Sectional Healing

Paul Steinbach Headshot

Overcrowding has forced some schools to reexamine their student ticketing procedures.

Collegesp 1206 It would come to be known among North Carolina State University students as the kernel urinal - any discarded popcorn bucket suitable for relieving oneself without having to exit the most coveted seating sections within Carter-Finley Stadium. To seek relief in the football venue's designated facilities during the Atlantic Coast Conference opener Sept. 23 against Boston College would mean surrendering a seat along the sidelines, and quite likely turn a student's paper ticket into a passport to one of the end zones, or worse, the upper deck - far from friends and the field.

Call it truly desperate or merely disgusting, this practice - as reported in the Technician student newspaper - got both the N.C. State athletic department and the school's student government to stand up and take urgent notice. Within days, student leaders, ticketing and facilities management officials, campus police, and representatives from the chancellor's and student affairs offices gathered with an eye toward the Wolfpack's nationally televised Thursday night game against Florida State looming less than one week away.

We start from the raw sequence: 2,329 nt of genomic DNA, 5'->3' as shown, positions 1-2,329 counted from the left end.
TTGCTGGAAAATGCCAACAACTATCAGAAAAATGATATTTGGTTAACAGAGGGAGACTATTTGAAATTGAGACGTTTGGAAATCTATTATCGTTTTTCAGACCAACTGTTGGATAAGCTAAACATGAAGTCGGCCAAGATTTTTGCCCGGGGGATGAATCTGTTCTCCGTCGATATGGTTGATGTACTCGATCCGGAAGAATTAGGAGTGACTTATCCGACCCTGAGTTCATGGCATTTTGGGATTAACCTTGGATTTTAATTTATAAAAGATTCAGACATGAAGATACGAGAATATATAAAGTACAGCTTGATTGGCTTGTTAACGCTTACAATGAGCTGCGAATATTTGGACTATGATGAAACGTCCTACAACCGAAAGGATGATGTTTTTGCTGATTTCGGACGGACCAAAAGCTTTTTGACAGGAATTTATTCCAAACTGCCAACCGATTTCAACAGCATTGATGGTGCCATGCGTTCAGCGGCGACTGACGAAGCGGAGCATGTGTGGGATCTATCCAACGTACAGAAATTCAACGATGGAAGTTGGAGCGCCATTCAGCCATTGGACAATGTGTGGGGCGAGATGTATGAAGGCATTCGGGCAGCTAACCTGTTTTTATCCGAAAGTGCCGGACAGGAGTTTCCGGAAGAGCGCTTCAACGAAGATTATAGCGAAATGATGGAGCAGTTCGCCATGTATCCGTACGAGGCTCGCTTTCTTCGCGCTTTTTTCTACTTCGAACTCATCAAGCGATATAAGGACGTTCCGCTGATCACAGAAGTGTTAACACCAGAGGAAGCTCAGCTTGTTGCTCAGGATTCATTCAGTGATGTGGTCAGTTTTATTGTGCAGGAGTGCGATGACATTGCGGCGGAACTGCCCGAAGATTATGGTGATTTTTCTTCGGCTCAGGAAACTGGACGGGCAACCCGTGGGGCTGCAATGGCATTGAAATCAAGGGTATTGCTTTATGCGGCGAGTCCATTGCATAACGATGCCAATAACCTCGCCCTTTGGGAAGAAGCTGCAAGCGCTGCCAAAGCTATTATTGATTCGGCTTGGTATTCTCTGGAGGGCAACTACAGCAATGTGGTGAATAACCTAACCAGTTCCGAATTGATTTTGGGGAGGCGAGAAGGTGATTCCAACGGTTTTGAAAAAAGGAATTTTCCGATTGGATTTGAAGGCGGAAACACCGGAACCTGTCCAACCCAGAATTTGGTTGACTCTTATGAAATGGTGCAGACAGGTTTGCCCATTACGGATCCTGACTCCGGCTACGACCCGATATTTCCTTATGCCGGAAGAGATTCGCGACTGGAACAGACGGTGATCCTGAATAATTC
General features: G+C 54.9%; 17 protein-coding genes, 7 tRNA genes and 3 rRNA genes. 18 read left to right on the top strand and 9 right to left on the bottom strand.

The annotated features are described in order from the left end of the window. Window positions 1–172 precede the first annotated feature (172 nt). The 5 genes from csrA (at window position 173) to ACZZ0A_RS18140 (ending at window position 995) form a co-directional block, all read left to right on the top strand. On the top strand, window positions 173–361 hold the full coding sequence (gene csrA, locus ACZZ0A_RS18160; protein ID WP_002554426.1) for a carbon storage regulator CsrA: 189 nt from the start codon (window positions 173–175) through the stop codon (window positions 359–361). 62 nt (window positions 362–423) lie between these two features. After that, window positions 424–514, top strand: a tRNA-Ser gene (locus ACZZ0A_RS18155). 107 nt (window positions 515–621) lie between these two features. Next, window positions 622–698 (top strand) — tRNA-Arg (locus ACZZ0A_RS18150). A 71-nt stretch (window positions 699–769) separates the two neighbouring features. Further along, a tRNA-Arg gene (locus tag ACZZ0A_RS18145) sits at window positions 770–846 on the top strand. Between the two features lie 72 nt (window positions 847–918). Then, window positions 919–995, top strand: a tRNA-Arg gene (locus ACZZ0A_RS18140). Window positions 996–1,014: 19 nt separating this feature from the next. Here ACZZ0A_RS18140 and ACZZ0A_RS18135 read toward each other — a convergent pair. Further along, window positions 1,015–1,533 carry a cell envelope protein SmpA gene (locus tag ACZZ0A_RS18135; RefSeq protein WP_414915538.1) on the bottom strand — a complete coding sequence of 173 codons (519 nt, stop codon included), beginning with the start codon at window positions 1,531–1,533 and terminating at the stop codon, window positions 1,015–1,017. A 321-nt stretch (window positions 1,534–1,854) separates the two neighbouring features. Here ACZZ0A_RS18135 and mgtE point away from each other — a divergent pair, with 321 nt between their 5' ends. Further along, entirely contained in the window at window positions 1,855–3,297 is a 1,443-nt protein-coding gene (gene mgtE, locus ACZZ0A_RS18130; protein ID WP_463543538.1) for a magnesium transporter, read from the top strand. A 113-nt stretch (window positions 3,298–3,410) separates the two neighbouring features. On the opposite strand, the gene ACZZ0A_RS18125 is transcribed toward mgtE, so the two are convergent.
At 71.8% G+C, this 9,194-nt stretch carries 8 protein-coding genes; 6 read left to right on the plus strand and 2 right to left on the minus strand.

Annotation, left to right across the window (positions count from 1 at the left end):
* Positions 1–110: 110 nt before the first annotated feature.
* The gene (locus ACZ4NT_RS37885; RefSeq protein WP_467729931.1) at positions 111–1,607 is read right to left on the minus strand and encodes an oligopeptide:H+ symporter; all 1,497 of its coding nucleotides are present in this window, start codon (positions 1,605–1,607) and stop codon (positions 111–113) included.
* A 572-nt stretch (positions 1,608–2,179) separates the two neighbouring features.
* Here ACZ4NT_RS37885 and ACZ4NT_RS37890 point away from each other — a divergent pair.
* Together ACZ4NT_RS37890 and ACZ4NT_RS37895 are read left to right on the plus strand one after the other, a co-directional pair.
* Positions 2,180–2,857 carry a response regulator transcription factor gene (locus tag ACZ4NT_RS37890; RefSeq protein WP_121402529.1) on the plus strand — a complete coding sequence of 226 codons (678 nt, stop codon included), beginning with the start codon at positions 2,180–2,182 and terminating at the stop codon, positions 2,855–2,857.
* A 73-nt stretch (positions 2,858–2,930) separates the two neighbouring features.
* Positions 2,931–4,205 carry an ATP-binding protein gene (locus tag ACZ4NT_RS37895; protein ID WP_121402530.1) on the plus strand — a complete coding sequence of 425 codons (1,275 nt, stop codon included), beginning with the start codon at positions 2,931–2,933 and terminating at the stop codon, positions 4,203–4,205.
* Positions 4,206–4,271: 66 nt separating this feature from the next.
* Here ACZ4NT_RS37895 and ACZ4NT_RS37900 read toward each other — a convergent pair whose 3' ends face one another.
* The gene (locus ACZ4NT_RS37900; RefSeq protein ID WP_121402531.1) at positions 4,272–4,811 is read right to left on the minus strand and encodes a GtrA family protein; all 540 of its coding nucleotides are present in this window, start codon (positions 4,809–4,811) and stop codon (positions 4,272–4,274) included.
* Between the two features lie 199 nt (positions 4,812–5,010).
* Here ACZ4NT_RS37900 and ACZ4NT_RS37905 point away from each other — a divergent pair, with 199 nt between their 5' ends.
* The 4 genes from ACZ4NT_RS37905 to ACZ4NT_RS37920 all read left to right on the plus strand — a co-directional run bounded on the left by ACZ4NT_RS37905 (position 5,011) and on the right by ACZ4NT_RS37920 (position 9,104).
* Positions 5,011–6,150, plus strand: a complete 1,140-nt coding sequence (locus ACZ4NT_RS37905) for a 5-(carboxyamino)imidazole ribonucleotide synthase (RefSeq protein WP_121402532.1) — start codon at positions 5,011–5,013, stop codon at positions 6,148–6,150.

At issue was abuse of the university's two-year-old online ticketing system, which allows students to print out their own bar-coded ticket for stadium access. Problems arose when students discovered they could scan their original printed ticket and electronically edit its section designation for a second at-home print run. Once the legitimate ticket got students through the turnstiles, the counterfeit ticket could be used to dupe ushers into letting an inordinate number of students sit in the best sections.